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  #1  
Old 06-24-2010
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lifelines, why so strong?

My coated wire lifelines likely need replacing, and I've been searching and reading posts on the wire vs. synthetic debate. This question is not about that..I'm going synthetic when I replace them.

My question is about strength needed. Since I'm going with synthetic, I have many options, some with a much higher tensile strength than wire, some less.

Why do lifelines need a tensile strength of thousands of pounds? I've never seen a stanchion on a sub-40 foot boat that would hold anywhere near that when levered from the top of the tube. Even in a racing situation, I can't see how lifelines would be loaded or shock-loaded to that kind of force. Am I missing something? It seems to me that lifelines are there as a reminder or gentle nudge to keep you on board. On most boats it appears that the lifelines would guarantee you went in the water head first by tripping up your legs.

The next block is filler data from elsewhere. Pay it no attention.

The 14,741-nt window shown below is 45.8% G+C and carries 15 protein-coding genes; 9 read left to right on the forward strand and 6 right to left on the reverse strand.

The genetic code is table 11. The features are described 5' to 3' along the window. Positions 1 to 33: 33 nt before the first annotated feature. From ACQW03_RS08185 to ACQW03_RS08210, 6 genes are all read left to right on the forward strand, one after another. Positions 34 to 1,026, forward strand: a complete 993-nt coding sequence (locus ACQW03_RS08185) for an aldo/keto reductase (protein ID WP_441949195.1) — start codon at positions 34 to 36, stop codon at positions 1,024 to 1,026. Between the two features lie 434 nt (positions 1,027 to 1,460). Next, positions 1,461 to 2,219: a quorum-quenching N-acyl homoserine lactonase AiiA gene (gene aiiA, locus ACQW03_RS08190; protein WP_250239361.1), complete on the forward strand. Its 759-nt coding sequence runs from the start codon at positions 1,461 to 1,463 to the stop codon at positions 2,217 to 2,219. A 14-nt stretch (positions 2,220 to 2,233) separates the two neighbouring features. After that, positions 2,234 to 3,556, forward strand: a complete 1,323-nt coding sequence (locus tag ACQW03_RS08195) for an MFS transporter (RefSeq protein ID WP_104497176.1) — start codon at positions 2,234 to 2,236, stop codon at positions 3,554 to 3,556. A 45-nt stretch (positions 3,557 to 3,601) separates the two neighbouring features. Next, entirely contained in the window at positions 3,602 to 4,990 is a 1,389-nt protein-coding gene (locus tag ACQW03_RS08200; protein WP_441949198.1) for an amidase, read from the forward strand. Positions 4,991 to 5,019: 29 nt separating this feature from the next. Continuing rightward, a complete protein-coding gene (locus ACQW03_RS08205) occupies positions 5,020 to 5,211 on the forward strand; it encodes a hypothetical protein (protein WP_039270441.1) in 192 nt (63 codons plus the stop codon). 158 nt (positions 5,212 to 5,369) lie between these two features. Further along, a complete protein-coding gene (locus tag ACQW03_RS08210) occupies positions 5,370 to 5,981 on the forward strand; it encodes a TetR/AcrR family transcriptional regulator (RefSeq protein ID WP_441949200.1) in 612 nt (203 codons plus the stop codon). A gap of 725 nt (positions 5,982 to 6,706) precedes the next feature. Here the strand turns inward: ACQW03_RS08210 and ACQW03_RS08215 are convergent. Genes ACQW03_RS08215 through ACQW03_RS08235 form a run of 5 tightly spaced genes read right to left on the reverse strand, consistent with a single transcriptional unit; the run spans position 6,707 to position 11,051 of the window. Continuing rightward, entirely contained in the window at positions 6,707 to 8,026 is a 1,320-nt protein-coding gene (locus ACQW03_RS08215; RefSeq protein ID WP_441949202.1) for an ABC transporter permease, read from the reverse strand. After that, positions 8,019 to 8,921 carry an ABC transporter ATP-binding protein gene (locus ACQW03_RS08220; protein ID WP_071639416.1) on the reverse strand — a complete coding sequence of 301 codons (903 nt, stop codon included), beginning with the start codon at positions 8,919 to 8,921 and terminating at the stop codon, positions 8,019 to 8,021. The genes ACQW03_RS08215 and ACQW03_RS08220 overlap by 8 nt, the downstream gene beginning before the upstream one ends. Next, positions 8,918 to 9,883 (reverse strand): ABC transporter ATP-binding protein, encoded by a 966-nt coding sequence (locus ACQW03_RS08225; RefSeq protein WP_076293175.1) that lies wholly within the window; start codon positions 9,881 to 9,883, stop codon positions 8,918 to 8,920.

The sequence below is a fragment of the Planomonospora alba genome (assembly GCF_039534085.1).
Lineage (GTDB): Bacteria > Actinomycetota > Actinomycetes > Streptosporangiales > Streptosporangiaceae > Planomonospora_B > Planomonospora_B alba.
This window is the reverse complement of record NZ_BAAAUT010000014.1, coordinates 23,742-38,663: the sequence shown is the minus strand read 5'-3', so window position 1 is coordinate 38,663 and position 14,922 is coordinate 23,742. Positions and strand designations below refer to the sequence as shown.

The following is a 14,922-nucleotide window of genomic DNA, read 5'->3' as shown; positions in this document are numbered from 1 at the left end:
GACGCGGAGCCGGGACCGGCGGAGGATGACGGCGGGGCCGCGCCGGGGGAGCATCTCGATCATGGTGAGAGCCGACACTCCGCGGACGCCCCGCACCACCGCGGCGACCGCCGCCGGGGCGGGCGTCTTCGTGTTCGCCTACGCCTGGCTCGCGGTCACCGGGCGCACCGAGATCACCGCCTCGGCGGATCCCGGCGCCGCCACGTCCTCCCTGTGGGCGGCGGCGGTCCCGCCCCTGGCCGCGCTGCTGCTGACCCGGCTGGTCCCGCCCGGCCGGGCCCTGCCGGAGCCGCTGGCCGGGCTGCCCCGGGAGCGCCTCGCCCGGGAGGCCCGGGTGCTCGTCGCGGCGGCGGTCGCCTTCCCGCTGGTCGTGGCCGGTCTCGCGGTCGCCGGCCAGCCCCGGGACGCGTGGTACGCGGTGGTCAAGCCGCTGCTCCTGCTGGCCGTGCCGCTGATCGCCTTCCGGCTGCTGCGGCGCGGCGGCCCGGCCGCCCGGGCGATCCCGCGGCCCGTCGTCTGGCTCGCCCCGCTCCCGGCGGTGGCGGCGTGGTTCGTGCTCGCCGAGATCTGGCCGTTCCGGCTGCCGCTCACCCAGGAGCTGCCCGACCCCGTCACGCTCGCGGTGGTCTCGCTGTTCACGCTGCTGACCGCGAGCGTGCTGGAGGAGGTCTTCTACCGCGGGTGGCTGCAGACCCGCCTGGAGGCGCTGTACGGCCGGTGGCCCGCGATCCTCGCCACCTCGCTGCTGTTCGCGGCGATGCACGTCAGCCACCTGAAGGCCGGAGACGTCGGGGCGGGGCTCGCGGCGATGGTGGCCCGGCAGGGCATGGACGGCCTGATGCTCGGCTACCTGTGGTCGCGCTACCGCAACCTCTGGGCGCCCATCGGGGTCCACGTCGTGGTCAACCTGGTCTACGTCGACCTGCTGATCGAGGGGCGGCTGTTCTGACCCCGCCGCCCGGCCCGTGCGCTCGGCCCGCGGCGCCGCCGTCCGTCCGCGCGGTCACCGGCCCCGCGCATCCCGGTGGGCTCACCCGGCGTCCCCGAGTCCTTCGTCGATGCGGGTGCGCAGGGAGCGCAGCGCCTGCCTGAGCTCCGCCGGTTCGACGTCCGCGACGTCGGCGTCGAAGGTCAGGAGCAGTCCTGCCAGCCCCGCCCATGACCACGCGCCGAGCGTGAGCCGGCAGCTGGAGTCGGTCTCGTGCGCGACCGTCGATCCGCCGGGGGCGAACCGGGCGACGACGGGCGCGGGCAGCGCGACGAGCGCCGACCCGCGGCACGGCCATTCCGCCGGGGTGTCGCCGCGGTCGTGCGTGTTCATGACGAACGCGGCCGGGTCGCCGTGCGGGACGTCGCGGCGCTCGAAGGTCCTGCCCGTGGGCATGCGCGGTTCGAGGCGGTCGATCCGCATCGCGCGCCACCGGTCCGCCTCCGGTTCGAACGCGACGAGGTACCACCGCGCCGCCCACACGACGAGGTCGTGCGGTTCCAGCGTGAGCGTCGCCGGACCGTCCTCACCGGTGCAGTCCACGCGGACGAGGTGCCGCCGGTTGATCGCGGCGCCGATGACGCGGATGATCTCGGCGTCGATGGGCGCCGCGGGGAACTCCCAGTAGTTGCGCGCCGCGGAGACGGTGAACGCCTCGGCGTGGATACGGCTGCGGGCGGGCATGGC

Sure I could see situations when conditions dictate scootching around the foredeck on your knees and a wave might knock you into the lifelines..but still..not that much force, certainly not needing thousands of pounds. If conditions are bad, I'm sure not relying on my lifelines to keep me out of the water, I'll be tied in.

I'm aware of racing rules that dictate equipment, but whats the reason behind it?

Am I missing something?
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Old 06-24-2010